Historically, Romani* shaped our society, fighting for example in World War I. However, they have been excluded from most professions and criminalized by society. They were forced to become peddlers but also worked as blacksmiths, sharpening and repairing tools. They have been limited to begging, busking, selling newspapers or other precarious work. Some only find shelter in churches and soup kitchens in Austria. We are informed of Salzburg’s laws. It is only allowed to beg from a five-meter distance from a building — Not aggressively. It is not allowed to involve children. All monotheistic religions share the giving of alms as a belief.
The final stop on our tour is the Staatsbrücke, the state-bridge. Multiple Austrian flags adorn it. Bikes whizz past, under it, along the Salzach. Below the bridge, used to be a Romani* shelter before the government put up wire fences and took out the wooden planks that turned it into bunk-beds. Now, no crevice could ever become a home. The tour could go on, but it is time for our guide to return to his home in Salzburg, which has a curfew, and for us to return to our respective bubbles. Now we know. But can’t really understand.
The tour is humbling for students of the Summer Academy. It makes the naked underbelly of Mozartstadt visible. Better to see it than be blind. It holds up a mirror. Your privilege is in reflective perspective for a moment. It is ugly. We as viewers are on display. A high tension line crystallizes in our perception of the everyday. Was this a band-aid for our liberal guilt? How does one learn about others without sharing experiences? It is vulnerable. It is rattling. We all felt it. It is exhausting. More homework is required. It is deeply uncomfortable. The knowledge gap gains shape. Awareness is a step-by-step tour, one day at a time, one Q&A at a time, one webpage at a time. Still, it does not feel enough.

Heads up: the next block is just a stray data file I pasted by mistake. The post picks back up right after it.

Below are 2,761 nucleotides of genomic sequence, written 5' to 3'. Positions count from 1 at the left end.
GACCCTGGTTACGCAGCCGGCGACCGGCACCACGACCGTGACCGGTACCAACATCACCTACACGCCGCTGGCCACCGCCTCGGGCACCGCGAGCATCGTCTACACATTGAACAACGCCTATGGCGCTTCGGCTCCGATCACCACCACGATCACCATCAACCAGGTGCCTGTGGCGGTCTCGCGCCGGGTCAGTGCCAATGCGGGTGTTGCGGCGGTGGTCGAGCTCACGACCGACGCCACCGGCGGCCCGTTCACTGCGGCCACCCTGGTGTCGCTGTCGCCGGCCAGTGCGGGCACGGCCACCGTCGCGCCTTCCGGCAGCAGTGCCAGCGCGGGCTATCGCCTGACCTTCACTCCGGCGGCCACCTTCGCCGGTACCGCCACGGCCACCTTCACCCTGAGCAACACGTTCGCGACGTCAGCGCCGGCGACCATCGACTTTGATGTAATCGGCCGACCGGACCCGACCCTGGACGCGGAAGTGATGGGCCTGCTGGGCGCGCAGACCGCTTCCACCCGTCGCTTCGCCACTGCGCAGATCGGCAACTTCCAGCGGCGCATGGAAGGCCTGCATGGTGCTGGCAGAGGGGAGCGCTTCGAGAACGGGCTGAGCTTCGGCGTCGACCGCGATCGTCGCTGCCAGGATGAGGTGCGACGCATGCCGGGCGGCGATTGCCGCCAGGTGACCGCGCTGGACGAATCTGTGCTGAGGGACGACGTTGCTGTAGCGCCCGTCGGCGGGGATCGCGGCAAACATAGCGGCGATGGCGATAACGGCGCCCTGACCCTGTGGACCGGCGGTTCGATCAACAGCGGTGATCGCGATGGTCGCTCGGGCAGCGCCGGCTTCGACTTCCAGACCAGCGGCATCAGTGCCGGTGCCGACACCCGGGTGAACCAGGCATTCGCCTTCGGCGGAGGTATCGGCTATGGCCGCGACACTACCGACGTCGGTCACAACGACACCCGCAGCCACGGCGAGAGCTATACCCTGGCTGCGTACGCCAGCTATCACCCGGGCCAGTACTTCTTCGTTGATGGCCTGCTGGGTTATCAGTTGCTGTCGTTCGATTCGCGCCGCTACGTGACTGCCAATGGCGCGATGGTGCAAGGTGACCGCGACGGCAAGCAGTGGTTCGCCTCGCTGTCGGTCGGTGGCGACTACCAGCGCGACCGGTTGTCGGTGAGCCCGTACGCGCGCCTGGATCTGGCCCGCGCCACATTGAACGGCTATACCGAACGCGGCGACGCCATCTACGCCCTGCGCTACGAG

If you did or did not participate in the tour here are some links to some contemporary information-sites representing Romani*.
Roma Revolution is a contemporary musical on Romani* identities and beyond
Nina Prader is an artist, author, independent publisher, and a print activist in Berlin and Vienna. She has written for Texte zur Kunst, Spex, SLEEK, BerlinArtLink, HANT, Arts for the Working Class, Wespennest, and Augustin. Her research focuses on printed matters and the Risograph. Most recently she curated the exhibition “Druck Druck Druck” in the Galerie im Körnerpark, Berlin; the gallery became a live publishing house and print studio to pursue radical goals in art, education, and community.